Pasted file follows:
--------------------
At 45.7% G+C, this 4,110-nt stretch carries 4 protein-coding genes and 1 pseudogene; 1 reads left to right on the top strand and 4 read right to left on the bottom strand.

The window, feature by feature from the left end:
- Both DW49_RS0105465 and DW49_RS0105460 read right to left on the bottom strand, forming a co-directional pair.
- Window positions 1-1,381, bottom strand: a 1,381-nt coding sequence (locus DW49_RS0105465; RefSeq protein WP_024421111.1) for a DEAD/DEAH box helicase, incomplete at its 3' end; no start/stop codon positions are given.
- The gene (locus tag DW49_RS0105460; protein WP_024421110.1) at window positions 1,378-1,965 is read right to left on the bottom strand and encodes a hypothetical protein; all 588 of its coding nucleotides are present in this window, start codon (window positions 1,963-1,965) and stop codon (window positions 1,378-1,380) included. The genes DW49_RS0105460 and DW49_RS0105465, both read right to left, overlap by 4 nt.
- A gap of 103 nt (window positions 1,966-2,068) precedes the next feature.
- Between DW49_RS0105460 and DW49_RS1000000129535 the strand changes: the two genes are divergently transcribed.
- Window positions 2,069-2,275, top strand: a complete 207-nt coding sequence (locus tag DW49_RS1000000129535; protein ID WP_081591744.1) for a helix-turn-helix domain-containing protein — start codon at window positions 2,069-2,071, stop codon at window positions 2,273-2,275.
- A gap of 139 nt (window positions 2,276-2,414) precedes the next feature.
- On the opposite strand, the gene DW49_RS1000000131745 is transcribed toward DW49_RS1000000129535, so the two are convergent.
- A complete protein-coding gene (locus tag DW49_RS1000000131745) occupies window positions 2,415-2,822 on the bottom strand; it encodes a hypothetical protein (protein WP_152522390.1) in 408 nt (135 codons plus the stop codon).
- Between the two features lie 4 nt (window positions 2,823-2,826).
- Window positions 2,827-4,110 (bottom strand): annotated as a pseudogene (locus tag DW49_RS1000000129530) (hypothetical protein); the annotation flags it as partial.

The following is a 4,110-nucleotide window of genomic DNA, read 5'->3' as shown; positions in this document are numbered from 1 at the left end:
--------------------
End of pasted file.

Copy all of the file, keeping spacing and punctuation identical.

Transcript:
At 45.7% G+C, this 4,110-nt stretch carries 4 protein-coding genes and 1 pseudogene; 1 reads left to right on the top strand and 4 read right to left on the bottom strand.

The window, feature by feature from the left end:
- Both DW49_RS0105465 and DW49_RS0105460 read right to left on the bottom strand, forming a co-directional pair.
- Window positions 1-1,381, bottom strand: a 1,381-nt coding sequence (locus DW49_RS0105465; RefSeq protein WP_024421111.1) for a DEAD/DEAH box helicase, incomplete at its 3' end; no start/stop codon positions are given.
- The gene (locus tag DW49_RS0105460; protein WP_024421110.1) at window positions 1,378-1,965 is read right to left on the bottom strand and encodes a hypothetical protein; all 588 of its coding nucleotides are present in this window, start codon (window positions 1,963-1,965) and stop codon (window positions 1,378-1,380) included. The genes DW49_RS0105460 and DW49_RS0105465, both read right to left, overlap by 4 nt.
- A gap of 103 nt (window positions 1,966-2,068) precedes the next feature.
- Between DW49_RS0105460 and DW49_RS1000000129535 the strand changes: the two genes are divergently transcribed.
- Window positions 2,069-2,275, top strand: a complete 207-nt coding sequence (locus tag DW49_RS1000000129535; protein ID WP_081591744.1) for a helix-turn-helix domain-containing protein — start codon at window positions 2,069-2,071, stop codon at window positions 2,273-2,275.
- A gap of 139 nt (window positions 2,276-2,414) precedes the next feature.
- On the opposite strand, the gene DW49_RS1000000131745 is transcribed toward DW49_RS1000000129535, so the two are convergent.
- A complete protein-coding gene (locus tag DW49_RS1000000131745) occupies window positions 2,415-2,822 on the bottom strand; it encodes a hypothetical protein (protein WP_152522390.1) in 408 nt (135 codons plus the stop codon).
- Between the two features lie 4 nt (window positions 2,823-2,826).
- Window positions 2,827-4,110 (bottom strand): annotated as a pseudogene (locus tag DW49_RS1000000129530) (hypothetical protein); the annotation flags it as partial.

The following is a 4,110-nucleotide window of genomic DNA, read 5'->3' as shown; positions in this document are numbered from 1 at the left end: